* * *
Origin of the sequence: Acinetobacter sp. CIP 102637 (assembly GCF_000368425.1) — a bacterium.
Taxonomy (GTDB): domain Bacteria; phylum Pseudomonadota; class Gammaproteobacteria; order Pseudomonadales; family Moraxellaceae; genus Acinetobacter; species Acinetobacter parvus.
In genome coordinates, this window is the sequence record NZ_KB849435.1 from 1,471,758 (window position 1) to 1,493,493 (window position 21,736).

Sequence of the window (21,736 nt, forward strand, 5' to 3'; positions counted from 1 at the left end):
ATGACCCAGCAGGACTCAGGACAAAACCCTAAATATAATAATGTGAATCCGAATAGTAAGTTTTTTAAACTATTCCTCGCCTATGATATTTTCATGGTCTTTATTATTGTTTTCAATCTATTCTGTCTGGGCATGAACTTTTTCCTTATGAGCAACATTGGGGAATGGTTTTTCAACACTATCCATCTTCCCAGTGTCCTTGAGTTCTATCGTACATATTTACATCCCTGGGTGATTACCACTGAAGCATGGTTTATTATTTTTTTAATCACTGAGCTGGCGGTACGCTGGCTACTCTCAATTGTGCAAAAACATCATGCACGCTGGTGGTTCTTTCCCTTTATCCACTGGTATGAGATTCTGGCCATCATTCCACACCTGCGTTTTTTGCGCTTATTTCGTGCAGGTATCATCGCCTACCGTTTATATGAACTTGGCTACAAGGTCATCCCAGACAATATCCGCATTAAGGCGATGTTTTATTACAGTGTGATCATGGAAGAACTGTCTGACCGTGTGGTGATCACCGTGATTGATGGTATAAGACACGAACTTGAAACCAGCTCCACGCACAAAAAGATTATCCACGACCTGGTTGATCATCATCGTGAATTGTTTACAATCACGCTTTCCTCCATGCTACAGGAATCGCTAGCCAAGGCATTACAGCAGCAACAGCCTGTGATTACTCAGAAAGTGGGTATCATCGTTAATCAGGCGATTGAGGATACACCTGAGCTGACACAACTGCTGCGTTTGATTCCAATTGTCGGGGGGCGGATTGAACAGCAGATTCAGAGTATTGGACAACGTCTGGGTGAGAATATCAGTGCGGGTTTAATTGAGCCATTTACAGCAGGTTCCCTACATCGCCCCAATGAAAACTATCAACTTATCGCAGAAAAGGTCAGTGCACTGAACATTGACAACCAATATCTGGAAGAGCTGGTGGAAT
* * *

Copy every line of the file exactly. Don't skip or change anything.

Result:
Origin of the sequence: Acinetobacter sp. CIP 102637 (assembly GCF_000368425.1) — a bacterium.
Taxonomy (GTDB): domain Bacteria; phylum Pseudomonadota; class Gammaproteobacteria; order Pseudomonadales; family Moraxellaceae; genus Acinetobacter; species Acinetobacter parvus.
In genome coordinates, this window is the sequence record NZ_KB849435.1 from 1,471,758 (window position 1) to 1,493,493 (window position 21,736).

Sequence of the window (21,736 nt, forward strand, 5' to 3'; positions counted from 1 at the left end):
ATGACCCAGCAGGACTCAGGACAAAACCCTAAATATAATAATGTGAATCCGAATAGTAAGTTTTTTAAACTATTCCTCGCCTATGATATTTTCATGGTCTTTATTATTGTTTTCAATCTATTCTGTCTGGGCATGAACTTTTTCCTTATGAGCAACATTGGGGAATGGTTTTTCAACACTATCCATCTTCCCAGTGTCCTTGAGTTCTATCGTACATATTTACATCCCTGGGTGATTACCACTGAAGCATGGTTTATTATTTTTTTAATCACTGAGCTGGCGGTACGCTGGCTACTCTCAATTGTGCAAAAACATCATGCACGCTGGTGGTTCTTTCCCTTTATCCACTGGTATGAGATTCTGGCCATCATTCCACACCTGCGTTTTTTGCGCTTATTTCGTGCAGGTATCATCGCCTACCGTTTATATGAACTTGGCTACAAGGTCATCCCAGACAATATCCGCATTAAGGCGATGTTTTATTACAGTGTGATCATGGAAGAACTGTCTGACCGTGTGGTGATCACCGTGATTGATGGTATAAGACACGAACTTGAAACCAGCTCCACGCACAAAAAGATTATCCACGACCTGGTTGATCATCATCGTGAATTGTTTACAATCACGCTTTCCTCCATGCTACAGGAATCGCTAGCCAAGGCATTACAGCAGCAACAGCCTGTGATTACTCAGAAAGTGGGTATCATCGTTAATCAGGCGATTGAGGATACACCTGAGCTGACACAACTGCTGCGTTTGATTCCAATTGTCGGGGGGCGGATTGAACAGCAGATTCAGAGTATTGGACAACGTCTGGGTGAGAATATCAGTGCGGGTTTAATTGAGCCATTTACAGCAGGTTCCCTACATCGCCCCAATGAAAACTATCAACTTATCGCAGAAAAGGTCAGTGCACTGAACATTGACAACCAATATCTGGAAGAGCTGGTGGAAT